If you took Econ 101, you may recall that competition is the cornerstone of our capitalist economy. It keeps prices low and quality high, sparks innovation, brings down the cost of doing business and ensures workers a decent paycheck.
Despite that truism, competition has somehow gone missing from the American marketplace. Recent revelations of Silicon Valley’s alleged wage cartel, in which Intel, Adobe, Google and Apple supposedly colluded on employee salaries to defraud them of billions of dollars, is but the latest of numerous examples that demonstrate the nasty results of renewed concentrations of economic power destroying open and fair markets.
Quicker than you can say “monopoly,” the United States is heading back to the era of gigantic corporations that threaten our economic prosperity and undermine democracy. Old-school robber-baron-style ownership was supposed to be a relic. But monopoly, along with its close cousin oligopoly, is back — bigger and badder than ever.
In the last half of the 19th century, Americans got a painful lesson on monopolies when men named Rockefeller, Carnegie, Vanderbilt and Morgan were allowed to create enormous corporations and build huge fortunes in oil, steel, railroads and banking. These monopolists used every possible trick to amass power, from spying on their rivals and snapping up all the businesses in their production chain (vertical integration) to buying off key politicians who might win them some favors. The goal was to snuff out competition, which would allow the monopolist to dictate prices and wages at will and control the marketplace from top to bottom.
For the consumer, the result was often prices that bore little relation to value, erratic supply and inferior quality. And workers had nowhere to turn if their employer treated them poorly.
In response, Congress passed the Sherman Antitrust Act of 1890, which was vigorously used by Theodore Roosevelt when he became president in 1901. This law served to limit the growth of monopolies, though it did not do enough to curb oligopolies, or near-monopolies, and the public remained wary of Big Business. In 1904, Quaker activist Elizabeth Magie decided to make a game that would demonstrate the destructive nature of monopolies by showing how greedy property owners snatch land to enrich themselves at everyone else’s expense. Magie, an acolyte of the progressive economist Henry George, wanted The Landlord’s Game to imprint America’s children with a horror of monopolists. In 1935 she sold the patent to Parker Brothers, which took elements of the game to create Monopoly, the most popular board game in modern history.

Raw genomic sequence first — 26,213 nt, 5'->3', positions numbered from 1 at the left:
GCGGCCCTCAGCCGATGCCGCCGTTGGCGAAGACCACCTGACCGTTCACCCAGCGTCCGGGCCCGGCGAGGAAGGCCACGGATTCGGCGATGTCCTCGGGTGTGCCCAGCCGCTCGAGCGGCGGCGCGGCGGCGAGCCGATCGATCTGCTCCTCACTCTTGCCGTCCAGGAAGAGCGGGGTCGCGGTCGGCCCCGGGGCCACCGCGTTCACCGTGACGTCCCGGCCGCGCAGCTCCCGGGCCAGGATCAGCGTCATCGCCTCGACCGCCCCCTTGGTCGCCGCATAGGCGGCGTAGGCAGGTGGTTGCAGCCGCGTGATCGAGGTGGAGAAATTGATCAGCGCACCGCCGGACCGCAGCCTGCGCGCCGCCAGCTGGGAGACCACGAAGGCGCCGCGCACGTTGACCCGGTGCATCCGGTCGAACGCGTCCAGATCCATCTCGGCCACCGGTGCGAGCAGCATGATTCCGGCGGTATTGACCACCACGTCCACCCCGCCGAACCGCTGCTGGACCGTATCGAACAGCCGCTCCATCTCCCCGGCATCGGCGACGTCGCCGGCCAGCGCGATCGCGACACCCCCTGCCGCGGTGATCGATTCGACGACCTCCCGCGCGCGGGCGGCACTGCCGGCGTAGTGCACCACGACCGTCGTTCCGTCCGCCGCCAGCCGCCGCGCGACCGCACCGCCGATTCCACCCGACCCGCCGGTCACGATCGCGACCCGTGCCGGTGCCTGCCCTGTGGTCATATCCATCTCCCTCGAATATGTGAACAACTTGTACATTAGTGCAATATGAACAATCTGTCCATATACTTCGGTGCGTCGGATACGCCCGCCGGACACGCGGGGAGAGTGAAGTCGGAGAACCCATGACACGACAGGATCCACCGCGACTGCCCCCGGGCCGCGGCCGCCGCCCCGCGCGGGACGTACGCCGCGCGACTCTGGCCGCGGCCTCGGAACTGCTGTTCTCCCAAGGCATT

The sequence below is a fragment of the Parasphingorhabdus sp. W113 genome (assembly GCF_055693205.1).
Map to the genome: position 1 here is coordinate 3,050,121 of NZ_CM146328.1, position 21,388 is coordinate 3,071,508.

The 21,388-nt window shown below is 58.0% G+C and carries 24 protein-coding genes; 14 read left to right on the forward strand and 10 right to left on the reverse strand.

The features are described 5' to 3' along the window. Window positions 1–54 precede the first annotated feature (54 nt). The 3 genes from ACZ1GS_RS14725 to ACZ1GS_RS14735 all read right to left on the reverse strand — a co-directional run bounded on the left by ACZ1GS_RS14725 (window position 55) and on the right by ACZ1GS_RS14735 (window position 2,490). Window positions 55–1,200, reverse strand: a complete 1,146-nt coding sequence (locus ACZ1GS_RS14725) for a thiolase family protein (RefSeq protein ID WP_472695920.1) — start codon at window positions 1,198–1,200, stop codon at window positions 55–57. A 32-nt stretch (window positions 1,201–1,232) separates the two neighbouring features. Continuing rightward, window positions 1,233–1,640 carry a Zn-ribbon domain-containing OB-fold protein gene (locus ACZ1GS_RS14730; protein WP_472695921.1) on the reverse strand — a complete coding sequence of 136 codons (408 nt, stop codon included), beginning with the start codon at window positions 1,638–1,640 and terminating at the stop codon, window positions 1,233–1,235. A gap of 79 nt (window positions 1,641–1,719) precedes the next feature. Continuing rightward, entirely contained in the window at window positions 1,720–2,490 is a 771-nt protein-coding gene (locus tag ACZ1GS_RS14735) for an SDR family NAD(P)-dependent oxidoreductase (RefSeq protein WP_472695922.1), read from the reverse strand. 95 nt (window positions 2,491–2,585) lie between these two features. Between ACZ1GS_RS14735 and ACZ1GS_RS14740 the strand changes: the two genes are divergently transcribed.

Today monopoly madness is everywhere.
Fast-forward to 2014: Parker Brothers is owned by the giant Hasbro corporation, which, after gobbling up competition in the 1980s and ’90s, exerts control over the toy and board game industry in a duopoly with Mattel— a situation absurd enough to prompt a spoof in The Onion with a prosecutor from Milton Bradley warning of “a company so dominant, it has leveraged its board game success into a multitentacled Goliath with holdings in railroads, real estate, electric utilities and water works.”
Today monopoly madness is everywhere. Companies with outsize market shares dominate telecom, airlines, banking, health care, book publishing, beer, wireless carriers, clothing, pet food, you name it. Oftentimes, consumers don’t realize that monopolistic conditions exist because they get fooled by multiple retail outlets and branding. For example, they can shop for eyeglasses at the Sunglass Hut or Pearle Vision or Sears Optical, thinking that they are participating in a competitive market. Yet behind the scenes, Italian eyewear behemoth Luxottica owns all these chains and has control over manufacturing and retail sales of glasses. The seemingly varied shopping experience is merely a mirage.